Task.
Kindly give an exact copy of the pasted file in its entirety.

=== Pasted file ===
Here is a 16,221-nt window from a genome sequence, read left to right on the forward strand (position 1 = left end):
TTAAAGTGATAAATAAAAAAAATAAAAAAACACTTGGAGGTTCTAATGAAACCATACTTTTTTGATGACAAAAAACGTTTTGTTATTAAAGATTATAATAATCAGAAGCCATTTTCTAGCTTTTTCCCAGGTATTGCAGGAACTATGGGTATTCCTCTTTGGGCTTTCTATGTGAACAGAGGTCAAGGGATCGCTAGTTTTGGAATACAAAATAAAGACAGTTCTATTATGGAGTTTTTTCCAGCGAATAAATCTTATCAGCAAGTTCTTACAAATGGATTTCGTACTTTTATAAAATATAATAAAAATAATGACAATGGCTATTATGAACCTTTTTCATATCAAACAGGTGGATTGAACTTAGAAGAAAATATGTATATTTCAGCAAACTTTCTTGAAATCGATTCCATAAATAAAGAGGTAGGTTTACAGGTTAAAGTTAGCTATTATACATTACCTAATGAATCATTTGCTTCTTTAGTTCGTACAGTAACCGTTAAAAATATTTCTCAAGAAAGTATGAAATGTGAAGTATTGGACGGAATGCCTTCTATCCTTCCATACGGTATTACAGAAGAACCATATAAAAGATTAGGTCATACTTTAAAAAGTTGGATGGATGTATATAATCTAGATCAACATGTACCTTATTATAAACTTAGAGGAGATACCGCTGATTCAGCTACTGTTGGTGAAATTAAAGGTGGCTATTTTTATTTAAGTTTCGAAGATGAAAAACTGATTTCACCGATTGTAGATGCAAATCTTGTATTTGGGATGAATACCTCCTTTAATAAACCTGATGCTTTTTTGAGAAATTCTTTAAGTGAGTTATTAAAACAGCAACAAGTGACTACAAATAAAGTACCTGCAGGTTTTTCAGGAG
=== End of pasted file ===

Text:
Here is a 16,221-nt window from a genome sequence, read left to right on the forward strand (position 1 = left end):
TTAAAGTGATAAATAAAAAAAATAAAAAAACACTTGGAGGTTCTAATGAAACCATACTTTTTTGATGACAAAAAACGTTTTGTTATTAAAGATTATAATAATCAGAAGCCATTTTCTAGCTTTTTCCCAGGTATTGCAGGAACTATGGGTATTCCTCTTTGGGCTTTCTATGTGAACAGAGGTCAAGGGATCGCTAGTTTTGGAATACAAAATAAAGACAGTTCTATTATGGAGTTTTTTCCAGCGAATAAATCTTATCAGCAAGTTCTTACAAATGGATTTCGTACTTTTATAAAATATAATAAAAATAATGACAATGGCTATTATGAACCTTTTTCATATCAAACAGGTGGATTGAACTTAGAAGAAAATATGTATATTTCAGCAAACTTTCTTGAAATCGATTCCATAAATAAAGAGGTAGGTTTACAGGTTAAAGTTAGCTATTATACATTACCTAATGAATCATTTGCTTCTTTAGTTCGTACAGTAACCGTTAAAAATATTTCTCAAGAAAGTATGAAATGTGAAGTATTGGACGGAATGCCTTCTATCCTTCCATACGGTATTACAGAAGAACCATATAAAAGATTAGGTCATACTTTAAAAAGTTGGATGGATGTATATAATCTAGATCAACATGTACCTTATTATAAACTTAGAGGAGATACCGCTGATTCAGCTACTGTTGGTGAAATTAAAGGTGGCTATTTTTATTTAAGTTTCGAAGATGAAAAACTGATTTCACCGATTGTAGATGCAAATCTTGTATTTGGGATGAATACCTCCTTTAATAAACCTGATGCTTTTTTGAGAAATTCTTTAAGTGAGTTATTAAAACAGCAACAAGTGACTACAAATAAAGTACCTGCAGGTTTTTCAGGAG